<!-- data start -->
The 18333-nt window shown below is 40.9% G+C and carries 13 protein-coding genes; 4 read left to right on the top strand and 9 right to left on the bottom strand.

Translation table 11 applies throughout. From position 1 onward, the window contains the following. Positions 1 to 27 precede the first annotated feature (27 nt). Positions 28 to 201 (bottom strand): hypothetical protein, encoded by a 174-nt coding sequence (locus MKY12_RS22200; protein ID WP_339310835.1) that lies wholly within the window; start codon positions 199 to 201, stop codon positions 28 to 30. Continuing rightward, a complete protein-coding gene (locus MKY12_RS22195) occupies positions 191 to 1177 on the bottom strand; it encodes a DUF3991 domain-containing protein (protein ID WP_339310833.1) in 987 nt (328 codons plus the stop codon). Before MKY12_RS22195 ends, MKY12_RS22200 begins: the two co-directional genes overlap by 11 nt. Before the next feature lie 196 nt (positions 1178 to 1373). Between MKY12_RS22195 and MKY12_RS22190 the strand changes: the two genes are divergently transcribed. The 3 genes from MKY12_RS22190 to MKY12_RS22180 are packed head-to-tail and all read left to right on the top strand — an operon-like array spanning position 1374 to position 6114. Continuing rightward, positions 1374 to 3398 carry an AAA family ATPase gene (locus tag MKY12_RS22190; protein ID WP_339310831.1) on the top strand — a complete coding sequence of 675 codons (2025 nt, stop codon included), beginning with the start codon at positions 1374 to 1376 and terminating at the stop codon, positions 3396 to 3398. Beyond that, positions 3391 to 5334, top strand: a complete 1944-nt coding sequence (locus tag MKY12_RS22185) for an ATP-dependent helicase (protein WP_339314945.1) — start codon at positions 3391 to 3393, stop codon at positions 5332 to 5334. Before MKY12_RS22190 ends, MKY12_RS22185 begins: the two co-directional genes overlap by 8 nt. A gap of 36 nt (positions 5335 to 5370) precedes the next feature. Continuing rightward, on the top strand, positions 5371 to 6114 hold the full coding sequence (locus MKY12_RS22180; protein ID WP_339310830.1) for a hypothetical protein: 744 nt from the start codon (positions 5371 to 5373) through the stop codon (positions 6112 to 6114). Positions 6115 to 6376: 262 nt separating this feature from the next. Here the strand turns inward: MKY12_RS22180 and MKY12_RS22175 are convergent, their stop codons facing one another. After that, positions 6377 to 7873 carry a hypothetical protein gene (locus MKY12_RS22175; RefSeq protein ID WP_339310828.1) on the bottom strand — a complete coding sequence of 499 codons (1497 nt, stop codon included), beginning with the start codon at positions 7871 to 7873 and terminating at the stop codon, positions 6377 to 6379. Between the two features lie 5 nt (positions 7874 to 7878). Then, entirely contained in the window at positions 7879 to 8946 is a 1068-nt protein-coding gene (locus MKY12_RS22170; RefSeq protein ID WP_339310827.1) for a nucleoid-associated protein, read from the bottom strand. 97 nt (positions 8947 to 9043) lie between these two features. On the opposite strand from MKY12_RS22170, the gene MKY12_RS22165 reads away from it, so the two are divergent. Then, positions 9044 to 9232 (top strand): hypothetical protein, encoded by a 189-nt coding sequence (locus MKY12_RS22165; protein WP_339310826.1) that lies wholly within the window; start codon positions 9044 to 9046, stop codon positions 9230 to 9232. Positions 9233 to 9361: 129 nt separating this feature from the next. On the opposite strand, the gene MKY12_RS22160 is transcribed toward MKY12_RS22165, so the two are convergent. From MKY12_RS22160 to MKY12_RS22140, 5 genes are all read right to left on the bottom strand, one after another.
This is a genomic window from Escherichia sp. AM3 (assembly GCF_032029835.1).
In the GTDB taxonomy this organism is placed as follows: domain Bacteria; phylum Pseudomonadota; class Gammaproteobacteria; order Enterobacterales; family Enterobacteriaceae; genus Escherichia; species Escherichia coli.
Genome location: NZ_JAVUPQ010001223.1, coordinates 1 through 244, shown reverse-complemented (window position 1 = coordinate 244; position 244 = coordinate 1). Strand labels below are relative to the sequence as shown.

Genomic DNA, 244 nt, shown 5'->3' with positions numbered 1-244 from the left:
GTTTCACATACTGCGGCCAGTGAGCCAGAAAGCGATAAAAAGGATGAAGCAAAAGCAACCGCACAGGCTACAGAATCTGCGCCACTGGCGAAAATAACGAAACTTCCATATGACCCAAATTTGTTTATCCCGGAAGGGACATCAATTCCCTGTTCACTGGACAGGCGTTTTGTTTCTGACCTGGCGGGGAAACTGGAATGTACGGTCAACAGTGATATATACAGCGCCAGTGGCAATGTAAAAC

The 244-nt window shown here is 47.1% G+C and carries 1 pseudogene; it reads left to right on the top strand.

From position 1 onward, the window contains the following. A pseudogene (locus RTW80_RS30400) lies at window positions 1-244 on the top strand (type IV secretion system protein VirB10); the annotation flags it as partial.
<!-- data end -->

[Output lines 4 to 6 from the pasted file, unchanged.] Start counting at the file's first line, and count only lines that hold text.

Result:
In the GTDB taxonomy this organism is placed as follows: domain Bacteria; phylum Pseudomonadota; class Gammaproteobacteria; order Enterobacterales; family Enterobacteriaceae; genus Escherichia; species Escherichia coli.
Genome location: NZ_JAVUPQ010001223.1, coordinates 1 through 244, shown reverse-complemented (window position 1 = coordinate 244; position 244 = coordinate 1). Strand labels below are relative to the sequence as shown.

Genomic DNA, 244 nt, shown 5'->3' with positions numbered 1-244 from the left: